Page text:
Don’t panic, and take a step back to see the bigger picture. Perhaps customers are engaging with your website primarily on mobile rather than desktop. If your mobile site isn’t optimized or they are instead using your app, then this could be why. This gives you insight into how consumer behaviors change over time and where they are most likely to engage with your brand. - Preethy Vaidyanathan, Tapad


Brian, great post as always! Question: Do you consider authority sites (industry portals) a form of “influencer marketing?” e.g. guest blogging, etc? In some niches there are not so many individuals who are influencers (outside of journalists) but there are sites that those in the industry respect. I am in the digital video space and for me one site is actually a magazine that is building a very strong digital presence. Thanks, keep up the good work!
1. Participate and showcase your website in every social media platform. But it should not be restricted to just creating a page, you should create a healthy relations with your customers. Make them sense that you care for their time. Creating special video or audio tutorials can create this impression. Share creative and useful content on all of your pages. Reply to their queries as soon as possible. Add social network bottoms on your website, preferably at the end of every post.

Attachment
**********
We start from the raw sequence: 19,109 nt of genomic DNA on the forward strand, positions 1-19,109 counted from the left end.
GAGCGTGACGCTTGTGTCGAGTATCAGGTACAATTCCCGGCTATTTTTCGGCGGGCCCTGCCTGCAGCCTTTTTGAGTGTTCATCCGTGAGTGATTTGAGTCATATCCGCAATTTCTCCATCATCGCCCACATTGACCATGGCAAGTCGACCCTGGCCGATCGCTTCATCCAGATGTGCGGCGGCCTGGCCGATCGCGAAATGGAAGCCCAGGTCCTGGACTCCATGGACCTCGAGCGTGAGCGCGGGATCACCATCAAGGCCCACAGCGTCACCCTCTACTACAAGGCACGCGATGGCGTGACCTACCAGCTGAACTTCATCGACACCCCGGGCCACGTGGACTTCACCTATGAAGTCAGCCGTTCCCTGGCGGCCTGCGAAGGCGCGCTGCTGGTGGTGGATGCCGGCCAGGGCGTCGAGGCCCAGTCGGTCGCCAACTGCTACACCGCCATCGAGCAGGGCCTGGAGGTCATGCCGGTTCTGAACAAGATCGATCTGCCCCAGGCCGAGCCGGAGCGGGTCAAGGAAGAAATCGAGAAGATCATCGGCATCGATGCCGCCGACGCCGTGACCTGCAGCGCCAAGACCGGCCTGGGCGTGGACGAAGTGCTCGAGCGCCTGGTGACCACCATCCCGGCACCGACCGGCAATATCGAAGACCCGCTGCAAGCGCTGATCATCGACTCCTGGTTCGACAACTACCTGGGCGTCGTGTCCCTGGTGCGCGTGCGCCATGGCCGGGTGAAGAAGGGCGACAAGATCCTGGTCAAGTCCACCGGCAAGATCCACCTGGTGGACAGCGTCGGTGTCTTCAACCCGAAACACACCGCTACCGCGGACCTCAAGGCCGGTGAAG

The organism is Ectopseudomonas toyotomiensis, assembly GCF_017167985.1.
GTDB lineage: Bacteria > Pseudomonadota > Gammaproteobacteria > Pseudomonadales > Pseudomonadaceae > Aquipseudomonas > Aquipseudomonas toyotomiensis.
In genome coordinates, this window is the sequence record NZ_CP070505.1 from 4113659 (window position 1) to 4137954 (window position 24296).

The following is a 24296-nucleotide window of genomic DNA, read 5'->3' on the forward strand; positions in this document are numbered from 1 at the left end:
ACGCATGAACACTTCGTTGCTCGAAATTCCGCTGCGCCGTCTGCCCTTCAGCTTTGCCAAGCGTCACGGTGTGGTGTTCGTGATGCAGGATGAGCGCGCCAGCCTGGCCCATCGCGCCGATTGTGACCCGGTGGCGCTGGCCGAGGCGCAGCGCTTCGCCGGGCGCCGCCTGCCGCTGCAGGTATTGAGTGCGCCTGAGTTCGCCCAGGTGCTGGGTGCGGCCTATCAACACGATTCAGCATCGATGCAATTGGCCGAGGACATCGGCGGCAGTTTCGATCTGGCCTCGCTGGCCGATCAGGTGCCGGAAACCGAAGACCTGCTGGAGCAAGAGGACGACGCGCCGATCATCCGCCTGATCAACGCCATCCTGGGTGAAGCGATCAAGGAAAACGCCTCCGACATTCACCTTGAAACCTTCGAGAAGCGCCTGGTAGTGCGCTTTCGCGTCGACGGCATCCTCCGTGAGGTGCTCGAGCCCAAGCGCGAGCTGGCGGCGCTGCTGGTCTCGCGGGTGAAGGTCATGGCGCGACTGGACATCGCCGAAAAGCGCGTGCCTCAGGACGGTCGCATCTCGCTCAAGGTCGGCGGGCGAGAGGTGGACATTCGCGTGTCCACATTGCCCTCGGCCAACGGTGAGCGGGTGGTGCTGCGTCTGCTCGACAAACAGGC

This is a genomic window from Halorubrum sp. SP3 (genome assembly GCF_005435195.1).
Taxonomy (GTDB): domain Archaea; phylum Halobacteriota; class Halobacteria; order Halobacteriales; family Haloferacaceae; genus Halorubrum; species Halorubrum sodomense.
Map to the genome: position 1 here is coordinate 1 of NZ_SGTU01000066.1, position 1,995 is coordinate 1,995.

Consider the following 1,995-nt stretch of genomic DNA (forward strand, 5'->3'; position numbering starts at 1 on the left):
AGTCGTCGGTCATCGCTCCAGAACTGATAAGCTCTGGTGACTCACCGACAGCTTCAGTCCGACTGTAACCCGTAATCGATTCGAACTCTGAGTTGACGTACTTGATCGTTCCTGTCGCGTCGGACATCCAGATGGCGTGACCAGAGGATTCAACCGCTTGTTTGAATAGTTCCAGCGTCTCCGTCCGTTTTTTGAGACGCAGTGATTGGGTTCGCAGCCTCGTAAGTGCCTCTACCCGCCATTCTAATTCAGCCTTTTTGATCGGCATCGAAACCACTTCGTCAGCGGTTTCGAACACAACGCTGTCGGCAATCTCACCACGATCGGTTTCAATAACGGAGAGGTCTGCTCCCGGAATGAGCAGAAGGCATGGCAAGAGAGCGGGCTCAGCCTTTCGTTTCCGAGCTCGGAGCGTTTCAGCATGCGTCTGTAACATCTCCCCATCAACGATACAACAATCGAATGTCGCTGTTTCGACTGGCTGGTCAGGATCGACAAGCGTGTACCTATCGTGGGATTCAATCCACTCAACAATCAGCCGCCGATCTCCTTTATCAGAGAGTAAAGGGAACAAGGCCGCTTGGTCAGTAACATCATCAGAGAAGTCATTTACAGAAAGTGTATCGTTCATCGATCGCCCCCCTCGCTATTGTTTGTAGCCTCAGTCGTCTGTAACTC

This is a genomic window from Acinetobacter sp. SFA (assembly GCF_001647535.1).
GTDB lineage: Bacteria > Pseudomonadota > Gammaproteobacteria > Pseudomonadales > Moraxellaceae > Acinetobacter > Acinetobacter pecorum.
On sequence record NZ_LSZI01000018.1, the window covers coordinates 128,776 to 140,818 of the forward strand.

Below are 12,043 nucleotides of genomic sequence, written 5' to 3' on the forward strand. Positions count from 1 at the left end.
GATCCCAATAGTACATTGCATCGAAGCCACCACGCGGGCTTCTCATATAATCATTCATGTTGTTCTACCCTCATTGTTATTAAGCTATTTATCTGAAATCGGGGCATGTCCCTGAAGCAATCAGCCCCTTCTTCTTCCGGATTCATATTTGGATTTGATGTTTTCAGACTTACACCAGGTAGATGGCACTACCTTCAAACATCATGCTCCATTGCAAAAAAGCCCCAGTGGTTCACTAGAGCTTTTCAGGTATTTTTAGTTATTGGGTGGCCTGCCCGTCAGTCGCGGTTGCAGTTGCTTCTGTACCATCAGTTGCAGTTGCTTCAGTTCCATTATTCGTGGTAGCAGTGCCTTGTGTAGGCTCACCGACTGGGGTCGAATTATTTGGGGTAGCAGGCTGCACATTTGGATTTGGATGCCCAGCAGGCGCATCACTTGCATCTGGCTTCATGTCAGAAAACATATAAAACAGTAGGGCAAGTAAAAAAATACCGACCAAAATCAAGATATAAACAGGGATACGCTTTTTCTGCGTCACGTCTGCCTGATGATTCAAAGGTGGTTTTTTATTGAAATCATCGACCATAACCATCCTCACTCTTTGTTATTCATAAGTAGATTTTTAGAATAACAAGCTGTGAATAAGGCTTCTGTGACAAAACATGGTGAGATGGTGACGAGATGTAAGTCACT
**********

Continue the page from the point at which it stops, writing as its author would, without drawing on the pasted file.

I feel I have great content…but most of it is within my email marketing campaign instead of my blogs. I’ve used my blogs to include links to my email marketing campaigns to lead to my product. In your opinion, should my blog content be the priority? I find my marketing emails sound more like a blog than just a “tip” or a reason to grab people to my list.
What kind of advice would you give is your site is growing but seems to be attracting the wrong kind of traffic? My visitor numbers are going up but all other indicators such as bounce rate, time page, pages per visit seem to be developing in the wrong direction. Not sure if that’s to be expected or if there is something that I should be doing to counter that development?